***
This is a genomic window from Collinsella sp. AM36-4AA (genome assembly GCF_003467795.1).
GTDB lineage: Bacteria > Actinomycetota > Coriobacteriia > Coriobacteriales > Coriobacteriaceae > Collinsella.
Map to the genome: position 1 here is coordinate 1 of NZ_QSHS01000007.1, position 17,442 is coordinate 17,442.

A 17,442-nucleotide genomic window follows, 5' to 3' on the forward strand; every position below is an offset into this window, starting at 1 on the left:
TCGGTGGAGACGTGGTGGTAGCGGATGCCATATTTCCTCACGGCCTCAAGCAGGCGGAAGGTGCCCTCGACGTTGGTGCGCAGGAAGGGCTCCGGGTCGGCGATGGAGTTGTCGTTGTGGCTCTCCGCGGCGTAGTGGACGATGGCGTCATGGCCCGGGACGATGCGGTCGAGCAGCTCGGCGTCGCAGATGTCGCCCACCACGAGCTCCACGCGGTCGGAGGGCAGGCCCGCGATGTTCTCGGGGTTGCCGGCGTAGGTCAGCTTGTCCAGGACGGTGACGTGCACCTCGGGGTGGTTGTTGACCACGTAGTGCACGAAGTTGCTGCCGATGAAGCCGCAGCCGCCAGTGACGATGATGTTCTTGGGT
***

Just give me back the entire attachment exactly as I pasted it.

This is a genomic window from Collinsella sp. AM36-4AA (genome assembly GCF_003467795.1).
GTDB lineage: Bacteria > Actinomycetota > Coriobacteriia > Coriobacteriales > Coriobacteriaceae > Collinsella.
Map to the genome: position 1 here is coordinate 1 of NZ_QSHS01000007.1, position 17,442 is coordinate 17,442.

A 17,442-nucleotide genomic window follows, 5' to 3' on the forward strand; every position below is an offset into this window, starting at 1 on the left:
TCGGTGGAGACGTGGTGGTAGCGGATGCCATATTTCCTCACGGCCTCAAGCAGGCGGAAGGTGCCCTCGACGTTGGTGCGCAGGAAGGGCTCCGGGTCGGCGATGGAGTTGTCGTTGTGGCTCTCCGCGGCGTAGTGGACGATGGCGTCATGGCCCGGGACGATGCGGTCGAGCAGCTCGGCGTCGCAGATGTCGCCCACCACGAGCTCCACGCGGTCGGAGGGCAGGCCCGCGATGTTCTCGGGGTTGCCGGCGTAGGTCAGCTTGTCCAGGACGGTGACGTGCACCTCGGGGTGGTTGTTGACCACGTAGTGCACGAAGTTGCTGCCGATGAAGCCGCAGCCGCCAGTGACGATGATGTTCTTGGGT